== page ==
The calendar business has really changed. Once filled with persian cats and lighthouses of Maine, now there's a "Real Men of Reality TV" calendar (sadly minus Dr. Drew), the ever-popular calendar spotlighting "Cute Vatican Priests," and the self-explanatory "Men of Ojai" calendar. (Actually, the title does fail to explain that the hippies are nude, but why nitpick?) Yet for those of us who would kill to have Carl Kassel record our outgoing voicemail message, or who count among our favorite phrases, "It's been a quiet week in Lake Wobegon," there is one vital niche that goes woefully unfulfilled. But don't despair -- I have created my own detailed notes for a "Men of Public Radio" calendar, outlined below. Any enterprising calendar publishers out there should take this idea and run with it. I see big money.
Mr. January: Ira Glass. As host of "This American Life," Glass makes his listeners wonder things like, "I lost a Q-tip in 1983 and found it 10 years later, after having moved three different times to three different states. Would Ira find that enthralling?" The hopeful listener might then imagine Glass howling with laughter during the interview, an honor the host bestows only on his most enchanting guests. His fans are like low-key narcissists – wishing not for the love of the entire world, nor even the adoration of Glass's 1.7 million listeners, but for the love and adoration of Ira Glass himself. Photo: Thoughtful pose, by a warm inviting fire, with a strategically placed glass of cognac.
Mr. February: Kai Ryssdal. While relaying the state of the economy each day on "Marketplace," host Kai Ryssdal tries to let us down gently without sugarcoating. Case in point: He punctuates reviews of the day's numbers with recordings of a jaunty version of "We're in the Money," or a hotel-bar take on "Stormy Weather." And by placing cockfighting, Coney Island, and yes, even poet Shel Silverstein in their respective economic contexts, he remains pop-culture relevant, even as he brags about not having a smart phone. He's the closest thing we armchair market-watchers have to TMZ, and we love him for it. Photo: Swimsuit, on the NYSE trading floor, as the manic traders shower him in a flurry of order slips.
Mr. March: Carl Kassel. It's easy to love the former "Morning Edition" newscaster (a post he left on December 30) and longtime scorekeeper and judge of "Wait Wait... Don't Tell Me." Luckily for show's rabid fans, Kassel will continue on "Wait Wait," where host Peter Sagal quizzes contestants on current events and the winner receives the honor of having Kassel record their outgoing phone message. As this listener can attest, the show's rowdy audience cheers enthusiastically when that winner is announced. For anyone who ever fell in love to Garrison Keillor's cowboy love songs or nursed a break-up to "This American Life" contributor Starlee Kine's story on the subject, having an ex call and get Carl Kassel's voice on your machine would be the public-radio equivalent of being spotted with George Clooney. Photo: In a field full of puppies.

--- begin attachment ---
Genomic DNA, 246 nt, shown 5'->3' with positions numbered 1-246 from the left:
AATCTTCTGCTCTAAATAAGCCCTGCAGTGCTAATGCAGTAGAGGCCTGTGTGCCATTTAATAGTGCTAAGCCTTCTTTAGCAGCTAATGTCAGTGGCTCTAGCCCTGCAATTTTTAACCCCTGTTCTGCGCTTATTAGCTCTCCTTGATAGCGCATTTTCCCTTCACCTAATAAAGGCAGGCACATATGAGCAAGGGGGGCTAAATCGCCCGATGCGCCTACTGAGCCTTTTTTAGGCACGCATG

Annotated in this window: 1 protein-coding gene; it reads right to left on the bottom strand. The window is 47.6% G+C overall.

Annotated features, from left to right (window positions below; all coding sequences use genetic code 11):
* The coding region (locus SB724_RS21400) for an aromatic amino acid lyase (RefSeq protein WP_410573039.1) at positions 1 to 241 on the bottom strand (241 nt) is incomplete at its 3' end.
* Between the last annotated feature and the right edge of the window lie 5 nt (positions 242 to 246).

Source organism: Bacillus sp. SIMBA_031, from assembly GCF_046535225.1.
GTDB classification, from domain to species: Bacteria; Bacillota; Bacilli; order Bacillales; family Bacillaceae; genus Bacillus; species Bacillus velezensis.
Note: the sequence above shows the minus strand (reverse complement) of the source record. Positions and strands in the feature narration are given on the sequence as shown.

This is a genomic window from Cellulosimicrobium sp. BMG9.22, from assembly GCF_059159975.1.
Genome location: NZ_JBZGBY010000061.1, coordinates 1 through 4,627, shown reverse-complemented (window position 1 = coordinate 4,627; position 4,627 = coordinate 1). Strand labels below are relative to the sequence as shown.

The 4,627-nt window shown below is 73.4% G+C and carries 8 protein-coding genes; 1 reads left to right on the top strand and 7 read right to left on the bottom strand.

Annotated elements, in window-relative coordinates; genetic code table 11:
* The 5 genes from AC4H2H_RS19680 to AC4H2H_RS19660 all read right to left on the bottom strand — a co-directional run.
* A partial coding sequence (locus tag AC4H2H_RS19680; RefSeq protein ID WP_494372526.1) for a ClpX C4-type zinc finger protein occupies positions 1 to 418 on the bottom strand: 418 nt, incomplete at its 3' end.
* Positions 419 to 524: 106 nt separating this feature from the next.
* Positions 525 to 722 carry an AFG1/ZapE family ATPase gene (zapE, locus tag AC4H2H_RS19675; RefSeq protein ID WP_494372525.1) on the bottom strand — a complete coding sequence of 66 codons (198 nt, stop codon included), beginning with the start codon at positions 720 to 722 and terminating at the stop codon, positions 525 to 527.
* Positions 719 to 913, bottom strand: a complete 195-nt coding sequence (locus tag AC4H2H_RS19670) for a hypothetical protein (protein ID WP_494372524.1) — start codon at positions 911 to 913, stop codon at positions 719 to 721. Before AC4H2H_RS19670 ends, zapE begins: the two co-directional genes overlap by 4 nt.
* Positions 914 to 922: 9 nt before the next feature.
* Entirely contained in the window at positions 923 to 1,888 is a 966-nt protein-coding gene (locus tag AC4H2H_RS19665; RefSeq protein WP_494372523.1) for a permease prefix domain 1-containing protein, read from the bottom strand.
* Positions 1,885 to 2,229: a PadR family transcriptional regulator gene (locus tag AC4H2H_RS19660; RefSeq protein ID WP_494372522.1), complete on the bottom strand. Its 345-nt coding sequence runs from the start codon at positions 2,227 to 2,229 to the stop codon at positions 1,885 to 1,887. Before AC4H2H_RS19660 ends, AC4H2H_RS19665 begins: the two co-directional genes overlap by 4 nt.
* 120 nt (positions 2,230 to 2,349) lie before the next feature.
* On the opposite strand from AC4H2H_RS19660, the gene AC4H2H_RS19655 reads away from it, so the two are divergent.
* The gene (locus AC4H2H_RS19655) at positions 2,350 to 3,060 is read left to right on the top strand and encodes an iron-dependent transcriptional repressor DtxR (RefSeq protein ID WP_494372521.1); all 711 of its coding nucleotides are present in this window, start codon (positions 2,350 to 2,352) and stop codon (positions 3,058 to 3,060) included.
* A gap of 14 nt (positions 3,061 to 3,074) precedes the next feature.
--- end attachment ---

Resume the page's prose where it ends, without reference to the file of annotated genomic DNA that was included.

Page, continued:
Mr. April: Scott Simon. For a few minutes each week on "Weekend Edition Saturday," host Scott Simon likes to slow down, lower his voice, and buck his usual objectivity to talk turkey. The segment, which he calls "Simon Says," is sort of like Bill Maher's direct address to the camera on "Real Time," but not as needy for laughs. Or hooker-friendly. Simon clearly draws inspiration from NPR contributor Daniel Schorr and his weekly opinion pieces, but while Schorr calls to mind the ex-military grandpa at Thanksgiving who peers over his newspaper just long enough to take down a hippie nephew on break from Sarah Lawrence, Simon is more like the guy at the bar who remains silent as friends with just enough knowledge to be dangerous blather on, finally stepping in as coats are being gathered to calmly say, "Actually..." Not like the rest of us, who race home stewing, check news outlets online, and send out a soggy email blast two days later. With Simon we don't have to be the guy sending the soggy email--at least not on Saturdays. Photo: In a folksy pub surrounded by girls in bikinis, as dejected bartender Bill Maher draws their beers.
Ms. May: Starlee Kine. Okay, she's not a man, but this calendar wouldn't be complete without Starlee Kine. Plus it's soooo "This American Life" to turn a story on its ear. There is a certain brand of female listener (okay, me) who responds to Kine's "This American Life" segments with a "that's sooo me!" At once elfin, dry, and passionate, Kine is a hipster, but she's also the hipster's earnest opposite, because she persistently plumbs the depths of the uncool. Laying herself bare in a story about a breakup on "This American Life," Kine is clearly hoping her ex will get a call from a friend saying, "You gotta hear this!" But she packs some ammo to restore the power imbalance of being dumped by enlisting the help of Phil Collins. Yes, the Phil Collins. And in an upcoming book on the self-help industry, Kine reveals cringe-worthy insecurities in a way that makes us beg for more. She is the ultimate spiritual flasher. Photo: On Phil Collins' shoulders surrounded by tuxedoed suitors bearing roses. (Alternate: Kine carries Collins on her shoulders.)